In terms of environmental sustainability, Cargill has set ambitious goals for reducing greenhouse gas emissions, achieving sustainable water management, and transforming agricultural supply chains to be de-forestation free. “Against a fiscal year 2017 baseline, we aim to reduce absolute operational greenhouse gas (GHG) emissions by 10% by 2025, and reduce global GHG emissions from our global supply chain by 30% by 2030, measured per ton of product,” Guan explains. Cargill also aims to achieve sustainable water management in all priority watersheds by 2030 and implement water stewardship practices at all priority facilities by 2025. Furthermore, the company aims to transform its agricultural supply chains to be deforestation free by 2030.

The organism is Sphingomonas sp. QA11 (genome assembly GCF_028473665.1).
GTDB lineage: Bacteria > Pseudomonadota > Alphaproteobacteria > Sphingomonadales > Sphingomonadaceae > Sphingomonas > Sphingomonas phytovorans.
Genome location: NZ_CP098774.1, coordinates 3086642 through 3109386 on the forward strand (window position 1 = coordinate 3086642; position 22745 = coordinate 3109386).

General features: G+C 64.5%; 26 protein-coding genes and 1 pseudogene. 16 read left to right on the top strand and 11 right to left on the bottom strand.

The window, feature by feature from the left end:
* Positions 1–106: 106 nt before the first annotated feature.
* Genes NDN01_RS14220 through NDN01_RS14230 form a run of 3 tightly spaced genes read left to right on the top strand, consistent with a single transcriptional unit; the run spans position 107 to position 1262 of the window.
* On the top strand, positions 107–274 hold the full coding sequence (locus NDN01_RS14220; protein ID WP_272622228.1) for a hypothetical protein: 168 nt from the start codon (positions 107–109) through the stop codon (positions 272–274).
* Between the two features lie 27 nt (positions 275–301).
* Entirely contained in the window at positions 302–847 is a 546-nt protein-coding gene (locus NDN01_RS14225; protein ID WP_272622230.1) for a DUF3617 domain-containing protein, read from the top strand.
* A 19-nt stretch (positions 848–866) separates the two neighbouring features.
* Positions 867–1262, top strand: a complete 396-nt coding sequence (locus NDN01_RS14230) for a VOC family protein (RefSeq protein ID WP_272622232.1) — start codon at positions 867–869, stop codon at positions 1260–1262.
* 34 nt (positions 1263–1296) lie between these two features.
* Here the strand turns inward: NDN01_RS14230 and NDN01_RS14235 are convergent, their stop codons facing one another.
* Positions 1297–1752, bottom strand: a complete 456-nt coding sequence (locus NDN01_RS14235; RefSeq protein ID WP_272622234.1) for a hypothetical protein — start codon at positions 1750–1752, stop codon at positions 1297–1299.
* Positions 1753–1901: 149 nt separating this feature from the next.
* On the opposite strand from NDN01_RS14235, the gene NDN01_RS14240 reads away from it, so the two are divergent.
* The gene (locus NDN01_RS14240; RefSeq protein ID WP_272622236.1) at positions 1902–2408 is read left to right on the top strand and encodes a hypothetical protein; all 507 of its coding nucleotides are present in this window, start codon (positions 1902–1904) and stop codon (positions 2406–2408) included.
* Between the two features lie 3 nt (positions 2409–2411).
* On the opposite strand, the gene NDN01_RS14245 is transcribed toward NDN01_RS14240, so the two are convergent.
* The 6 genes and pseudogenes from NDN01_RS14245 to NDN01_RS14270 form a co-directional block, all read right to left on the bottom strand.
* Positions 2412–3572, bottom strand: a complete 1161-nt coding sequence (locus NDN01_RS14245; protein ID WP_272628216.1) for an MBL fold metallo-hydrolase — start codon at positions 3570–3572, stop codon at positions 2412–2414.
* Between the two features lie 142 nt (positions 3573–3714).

To reach these goals, Guan says the company works alongside farmers to increase the economic, social, and climate resilience of farming households and communities. “To date, we’ve provided valuable training for more than five million farmers globally, reaching 14.6 million people since 2017,” Guan shares. Additionally, Cargill has promised to invest 2% of its global pre-tax earnings to support local communities. On water, as of 2022, we have achieved on average 77% implementation of our water stewardship programs across our priority facilities, restoring more than5 billion liters of water in priority regions in our supply chainThe amount of water restored is the equivalent of the average use of 10 Cargill facilities, or the annual water use of a city with 100,000 people.